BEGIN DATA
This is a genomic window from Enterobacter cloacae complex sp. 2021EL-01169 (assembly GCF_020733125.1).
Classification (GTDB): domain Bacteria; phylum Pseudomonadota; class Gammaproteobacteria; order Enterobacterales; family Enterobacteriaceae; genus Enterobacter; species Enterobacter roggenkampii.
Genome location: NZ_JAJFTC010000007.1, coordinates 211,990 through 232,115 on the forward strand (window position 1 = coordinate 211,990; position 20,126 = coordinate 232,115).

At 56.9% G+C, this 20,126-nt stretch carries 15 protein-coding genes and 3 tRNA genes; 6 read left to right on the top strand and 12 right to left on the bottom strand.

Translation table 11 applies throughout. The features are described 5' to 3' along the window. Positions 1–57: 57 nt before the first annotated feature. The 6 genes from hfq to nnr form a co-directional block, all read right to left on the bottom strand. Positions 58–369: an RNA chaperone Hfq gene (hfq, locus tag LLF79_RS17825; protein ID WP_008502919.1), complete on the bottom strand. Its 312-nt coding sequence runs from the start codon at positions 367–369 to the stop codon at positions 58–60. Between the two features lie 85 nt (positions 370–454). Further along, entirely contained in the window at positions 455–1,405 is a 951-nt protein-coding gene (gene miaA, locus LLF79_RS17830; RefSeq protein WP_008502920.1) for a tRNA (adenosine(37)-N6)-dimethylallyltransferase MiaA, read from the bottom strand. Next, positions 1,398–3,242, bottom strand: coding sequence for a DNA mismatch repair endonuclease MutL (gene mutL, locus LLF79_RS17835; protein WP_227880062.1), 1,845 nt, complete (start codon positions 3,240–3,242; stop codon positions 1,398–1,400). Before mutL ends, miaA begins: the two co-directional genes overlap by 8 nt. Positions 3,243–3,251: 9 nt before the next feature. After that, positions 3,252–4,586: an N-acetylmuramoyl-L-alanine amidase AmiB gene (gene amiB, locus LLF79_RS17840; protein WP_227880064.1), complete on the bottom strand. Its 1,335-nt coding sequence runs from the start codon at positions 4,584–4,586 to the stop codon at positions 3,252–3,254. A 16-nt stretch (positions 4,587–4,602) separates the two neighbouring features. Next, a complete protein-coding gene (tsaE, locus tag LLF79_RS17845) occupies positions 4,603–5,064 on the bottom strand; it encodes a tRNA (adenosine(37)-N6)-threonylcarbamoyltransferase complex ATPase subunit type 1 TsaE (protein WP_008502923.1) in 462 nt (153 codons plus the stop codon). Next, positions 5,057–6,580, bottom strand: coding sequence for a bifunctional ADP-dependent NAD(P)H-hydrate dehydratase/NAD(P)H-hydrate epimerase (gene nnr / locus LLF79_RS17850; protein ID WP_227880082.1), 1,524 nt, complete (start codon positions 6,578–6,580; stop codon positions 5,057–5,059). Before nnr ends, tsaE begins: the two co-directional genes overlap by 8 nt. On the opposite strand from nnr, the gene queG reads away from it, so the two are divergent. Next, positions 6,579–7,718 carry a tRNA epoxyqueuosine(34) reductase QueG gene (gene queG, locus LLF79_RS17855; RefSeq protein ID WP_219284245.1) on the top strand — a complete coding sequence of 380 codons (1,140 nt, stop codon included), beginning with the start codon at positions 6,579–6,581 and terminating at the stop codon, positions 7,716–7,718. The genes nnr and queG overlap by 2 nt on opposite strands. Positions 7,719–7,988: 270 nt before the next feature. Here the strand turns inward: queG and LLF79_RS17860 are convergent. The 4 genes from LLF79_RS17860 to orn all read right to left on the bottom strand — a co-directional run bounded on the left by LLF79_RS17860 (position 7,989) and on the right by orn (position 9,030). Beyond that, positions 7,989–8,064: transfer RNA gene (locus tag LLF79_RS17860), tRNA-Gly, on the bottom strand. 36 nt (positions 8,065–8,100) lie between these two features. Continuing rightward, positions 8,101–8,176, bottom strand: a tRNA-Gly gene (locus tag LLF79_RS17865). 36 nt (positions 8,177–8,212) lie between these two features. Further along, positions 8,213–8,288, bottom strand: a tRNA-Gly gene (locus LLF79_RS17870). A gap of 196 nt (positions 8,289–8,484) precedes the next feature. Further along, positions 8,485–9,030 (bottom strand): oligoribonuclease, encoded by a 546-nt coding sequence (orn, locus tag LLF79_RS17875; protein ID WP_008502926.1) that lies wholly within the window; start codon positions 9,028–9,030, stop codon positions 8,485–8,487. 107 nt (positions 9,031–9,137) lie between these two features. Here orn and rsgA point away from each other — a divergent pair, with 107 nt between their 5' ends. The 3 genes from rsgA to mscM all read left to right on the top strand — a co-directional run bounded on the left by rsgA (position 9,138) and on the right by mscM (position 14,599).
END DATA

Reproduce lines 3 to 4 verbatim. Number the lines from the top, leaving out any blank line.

Genome location: NZ_JAJFTC010000007.1, coordinates 211,990 through 232,115 on the forward strand (window position 1 = coordinate 211,990; position 20,126 = coordinate 232,115).

At 56.9% G+C, this 20,126-nt stretch carries 15 protein-coding genes and 3 tRNA genes; 6 read left to right on the top strand and 12 right to left on the bottom strand.